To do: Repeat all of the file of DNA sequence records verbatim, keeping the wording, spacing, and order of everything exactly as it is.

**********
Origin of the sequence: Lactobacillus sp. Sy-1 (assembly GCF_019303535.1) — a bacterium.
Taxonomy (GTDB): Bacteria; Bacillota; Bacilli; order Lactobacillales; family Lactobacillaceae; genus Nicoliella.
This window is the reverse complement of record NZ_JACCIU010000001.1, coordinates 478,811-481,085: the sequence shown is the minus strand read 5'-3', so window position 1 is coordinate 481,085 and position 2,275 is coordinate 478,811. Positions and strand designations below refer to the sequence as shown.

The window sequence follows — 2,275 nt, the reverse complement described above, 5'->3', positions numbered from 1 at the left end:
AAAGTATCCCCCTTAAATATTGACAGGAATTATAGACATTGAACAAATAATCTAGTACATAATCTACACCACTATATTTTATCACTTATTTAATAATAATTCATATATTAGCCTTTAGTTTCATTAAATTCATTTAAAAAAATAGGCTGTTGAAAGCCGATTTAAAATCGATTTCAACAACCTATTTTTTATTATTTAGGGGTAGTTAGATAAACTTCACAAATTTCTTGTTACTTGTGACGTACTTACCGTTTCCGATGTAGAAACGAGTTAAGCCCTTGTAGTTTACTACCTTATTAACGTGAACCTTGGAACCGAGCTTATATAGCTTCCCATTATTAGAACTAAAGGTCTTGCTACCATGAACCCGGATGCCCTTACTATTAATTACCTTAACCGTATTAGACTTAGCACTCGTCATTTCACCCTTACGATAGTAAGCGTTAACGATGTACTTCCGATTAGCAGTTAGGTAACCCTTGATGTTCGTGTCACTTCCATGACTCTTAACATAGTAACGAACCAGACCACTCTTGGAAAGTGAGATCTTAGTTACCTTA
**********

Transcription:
Origin of the sequence: Lactobacillus sp. Sy-1 (assembly GCF_019303535.1) — a bacterium.
Taxonomy (GTDB): Bacteria; Bacillota; Bacilli; order Lactobacillales; family Lactobacillaceae; genus Nicoliella.
This window is the reverse complement of record NZ_JACCIU010000001.1, coordinates 478,811-481,085: the sequence shown is the minus strand read 5'-3', so window position 1 is coordinate 481,085 and position 2,275 is coordinate 478,811. Positions and strand designations below refer to the sequence as shown.

The window sequence follows — 2,275 nt, the reverse complement described above, 5'->3', positions numbered from 1 at the left end:
AAAGTATCCCCCTTAAATATTGACAGGAATTATAGACATTGAACAAATAATCTAGTACATAATCTACACCACTATATTTTATCACTTATTTAATAATAATTCATATATTAGCCTTTAGTTTCATTAAATTCATTTAAAAAAATAGGCTGTTGAAAGCCGATTTAAAATCGATTTCAACAACCTATTTTTTATTATTTAGGGGTAGTTAGATAAACTTCACAAATTTCTTGTTACTTGTGACGTACTTACCGTTTCCGATGTAGAAACGAGTTAAGCCCTTGTAGTTTACTACCTTATTAACGTGAACCTTGGAACCGAGCTTATATAGCTTCCCATTATTAGAACTAAAGGTCTTGCTACCATGAACCCGGATGCCCTTACTATTAATTACCTTAACCGTATTAGACTTAGCACTCGTCATTTCACCCTTACGATAGTAAGCGTTAACGATGTACTTCCGATTAGCAGTTAGGTAACCCTTGATGTTCGTGTCACTTCCATGACTCTTAACATAGTAACGAACCAGACCACTCTTGGAAAGTGAGATCTTAGTTACCTTA